For 1935 the crew list details the Purser, Steward and Stewardess to run this side of the operation. They had the cook, 4 waitresses, Pantry staff, Bar staff, and others reporting to them. One of the more intriguing job titles was the "Chocolate Boy", who would tour the promenade deck with a tray of sweets and chocolate bars for sale. Ice creams were available from a kiosk on the main deck and snacks and hot drinks were served by the Pantry in the aft saloon. The aft saloon also formed the main restaurant where meals could be ordered and consumed in style.
The available menu options may have changed from time to time. Those who travelled on Medway Queen speak nostalgically of "Fish and Chip Suppers". The example menu to the left dates from 1927. The prices (in shillings and pence remember) seem cheap to us but may not have been so in the 1920s. Those on a budget may well have opted for a cup of tea or even brought their own sandwiches. Look at the Galley Boy's account below; a meat tea was virtually a day's wages.
Ernie Crittenden was the Galley Boy in 1936: “I worked as a Galley Boy at the age of 14 years in what, for me, was a happy and exciting experience. The hours were long (average 14 per day) and my wage was 12/5d (62 ½ p) per week. The day began with the loading of crates of beer and foodstuffs and one learned to keep an eye on the tide. The tide would determine the angle at which the gangplank was pitched for loading the stores. As you can imagine, a steep gangplank was not very popular and at times was decidedly “hairy”.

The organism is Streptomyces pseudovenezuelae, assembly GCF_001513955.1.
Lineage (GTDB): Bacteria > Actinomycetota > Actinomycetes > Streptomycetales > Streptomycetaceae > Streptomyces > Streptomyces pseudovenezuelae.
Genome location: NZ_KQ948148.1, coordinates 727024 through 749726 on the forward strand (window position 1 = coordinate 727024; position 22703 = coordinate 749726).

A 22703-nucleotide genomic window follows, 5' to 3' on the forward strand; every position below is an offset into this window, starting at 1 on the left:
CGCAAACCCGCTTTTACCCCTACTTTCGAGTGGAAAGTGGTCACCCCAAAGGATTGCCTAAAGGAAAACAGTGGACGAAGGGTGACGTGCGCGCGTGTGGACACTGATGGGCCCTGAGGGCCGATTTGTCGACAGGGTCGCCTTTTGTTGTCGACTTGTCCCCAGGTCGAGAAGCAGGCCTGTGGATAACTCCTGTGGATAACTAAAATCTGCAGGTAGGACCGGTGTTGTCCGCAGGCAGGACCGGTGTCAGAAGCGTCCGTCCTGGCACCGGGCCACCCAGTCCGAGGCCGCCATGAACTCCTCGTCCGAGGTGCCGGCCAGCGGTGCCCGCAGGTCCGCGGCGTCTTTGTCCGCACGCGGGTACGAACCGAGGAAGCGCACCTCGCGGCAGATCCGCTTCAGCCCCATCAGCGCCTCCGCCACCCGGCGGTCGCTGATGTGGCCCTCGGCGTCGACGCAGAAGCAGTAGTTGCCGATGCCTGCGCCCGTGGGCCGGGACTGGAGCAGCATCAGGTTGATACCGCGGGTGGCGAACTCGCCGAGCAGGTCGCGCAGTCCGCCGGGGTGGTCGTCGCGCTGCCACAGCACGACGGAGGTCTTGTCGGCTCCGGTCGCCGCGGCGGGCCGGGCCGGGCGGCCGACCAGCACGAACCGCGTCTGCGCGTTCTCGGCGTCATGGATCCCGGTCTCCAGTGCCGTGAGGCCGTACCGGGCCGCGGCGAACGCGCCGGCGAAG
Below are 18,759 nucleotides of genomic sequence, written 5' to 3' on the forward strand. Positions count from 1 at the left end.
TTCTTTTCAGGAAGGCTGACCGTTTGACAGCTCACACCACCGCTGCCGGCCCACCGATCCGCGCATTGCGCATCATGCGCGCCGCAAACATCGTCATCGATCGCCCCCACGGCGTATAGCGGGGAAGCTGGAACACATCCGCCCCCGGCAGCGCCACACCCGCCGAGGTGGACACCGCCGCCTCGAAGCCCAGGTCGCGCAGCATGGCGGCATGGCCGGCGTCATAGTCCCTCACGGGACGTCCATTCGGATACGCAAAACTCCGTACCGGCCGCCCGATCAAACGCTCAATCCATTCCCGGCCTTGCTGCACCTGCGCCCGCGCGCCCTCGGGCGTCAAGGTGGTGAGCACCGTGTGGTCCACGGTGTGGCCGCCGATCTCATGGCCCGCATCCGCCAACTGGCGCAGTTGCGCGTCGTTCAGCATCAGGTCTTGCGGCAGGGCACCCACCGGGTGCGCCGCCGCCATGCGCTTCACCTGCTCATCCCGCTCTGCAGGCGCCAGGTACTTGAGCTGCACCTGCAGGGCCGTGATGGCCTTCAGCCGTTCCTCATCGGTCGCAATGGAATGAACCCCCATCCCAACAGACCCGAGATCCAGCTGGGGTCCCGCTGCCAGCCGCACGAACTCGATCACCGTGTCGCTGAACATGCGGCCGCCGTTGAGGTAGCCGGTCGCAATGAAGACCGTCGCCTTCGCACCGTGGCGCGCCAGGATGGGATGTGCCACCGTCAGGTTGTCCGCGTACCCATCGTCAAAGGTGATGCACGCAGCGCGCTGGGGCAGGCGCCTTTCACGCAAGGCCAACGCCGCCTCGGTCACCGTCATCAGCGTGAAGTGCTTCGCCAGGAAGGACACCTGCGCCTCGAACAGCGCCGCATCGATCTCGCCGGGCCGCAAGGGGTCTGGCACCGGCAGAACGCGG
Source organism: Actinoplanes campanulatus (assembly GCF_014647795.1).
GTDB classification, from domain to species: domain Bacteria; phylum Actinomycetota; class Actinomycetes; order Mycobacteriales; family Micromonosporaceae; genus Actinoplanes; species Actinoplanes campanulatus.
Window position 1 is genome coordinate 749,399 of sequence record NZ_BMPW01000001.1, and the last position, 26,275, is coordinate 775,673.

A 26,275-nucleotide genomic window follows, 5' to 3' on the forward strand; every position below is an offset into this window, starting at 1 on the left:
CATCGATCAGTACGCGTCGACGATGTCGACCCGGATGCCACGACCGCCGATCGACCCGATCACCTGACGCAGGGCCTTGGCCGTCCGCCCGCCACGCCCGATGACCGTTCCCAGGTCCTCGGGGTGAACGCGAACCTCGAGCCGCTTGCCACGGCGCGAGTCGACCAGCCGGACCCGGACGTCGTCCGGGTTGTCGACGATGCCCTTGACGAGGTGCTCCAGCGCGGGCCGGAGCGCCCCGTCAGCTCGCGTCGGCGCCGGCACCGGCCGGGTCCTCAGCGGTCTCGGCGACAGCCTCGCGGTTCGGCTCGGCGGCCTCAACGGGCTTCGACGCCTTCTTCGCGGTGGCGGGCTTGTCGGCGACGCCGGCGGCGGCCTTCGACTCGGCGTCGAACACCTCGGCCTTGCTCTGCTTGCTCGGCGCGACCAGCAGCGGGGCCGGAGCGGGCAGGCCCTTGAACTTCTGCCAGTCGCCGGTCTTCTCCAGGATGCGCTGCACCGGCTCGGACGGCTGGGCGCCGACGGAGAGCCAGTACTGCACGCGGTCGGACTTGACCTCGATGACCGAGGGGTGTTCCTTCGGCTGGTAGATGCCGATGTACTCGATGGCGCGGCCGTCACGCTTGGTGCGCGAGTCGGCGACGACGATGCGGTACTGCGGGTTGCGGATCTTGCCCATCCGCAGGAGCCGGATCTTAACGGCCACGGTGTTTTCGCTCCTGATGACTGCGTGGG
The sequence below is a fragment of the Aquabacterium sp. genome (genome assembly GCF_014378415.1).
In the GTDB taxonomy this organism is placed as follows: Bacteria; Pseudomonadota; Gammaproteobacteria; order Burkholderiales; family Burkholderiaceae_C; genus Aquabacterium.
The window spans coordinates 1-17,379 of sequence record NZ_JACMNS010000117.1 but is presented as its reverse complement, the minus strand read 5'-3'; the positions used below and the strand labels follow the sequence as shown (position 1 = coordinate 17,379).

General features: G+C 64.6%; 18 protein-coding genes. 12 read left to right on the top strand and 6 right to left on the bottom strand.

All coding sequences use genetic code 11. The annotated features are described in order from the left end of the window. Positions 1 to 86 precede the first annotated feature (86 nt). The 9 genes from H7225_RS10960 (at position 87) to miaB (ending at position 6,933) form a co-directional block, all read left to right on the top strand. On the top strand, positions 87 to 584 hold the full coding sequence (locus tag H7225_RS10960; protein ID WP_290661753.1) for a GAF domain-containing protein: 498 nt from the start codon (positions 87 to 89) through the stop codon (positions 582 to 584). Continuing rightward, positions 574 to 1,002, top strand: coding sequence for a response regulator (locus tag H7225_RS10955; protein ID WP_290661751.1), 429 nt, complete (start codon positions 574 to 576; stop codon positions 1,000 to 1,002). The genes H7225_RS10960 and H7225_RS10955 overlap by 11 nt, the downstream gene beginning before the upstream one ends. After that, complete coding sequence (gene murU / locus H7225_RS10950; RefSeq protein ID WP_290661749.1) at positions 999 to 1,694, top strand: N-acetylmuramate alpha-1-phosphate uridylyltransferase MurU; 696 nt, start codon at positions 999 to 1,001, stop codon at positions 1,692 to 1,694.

Our galley range, which was a coal burner, shared the main smoke stack and it was not uncommon for a blow back of smoke which often left the chef and me choking. I was given urgent orders to run on deck and alter the direction of the vent cowls to hasten the removal of the smoke. The chef at the time was Mr. Tom Hester and I was firmly convinced that he could perform miracles with food. The varied jars and tins from which he produced “magic“ powders held me in awe and I sampled flavours that I had never tasted before or since. The skipper (Captain Hayman) always congratulated him on providing a fine meal and so did many others!
Adapted from "The Medway Queen" published in 2013 and reprinted by MQPS in 2014 and 2020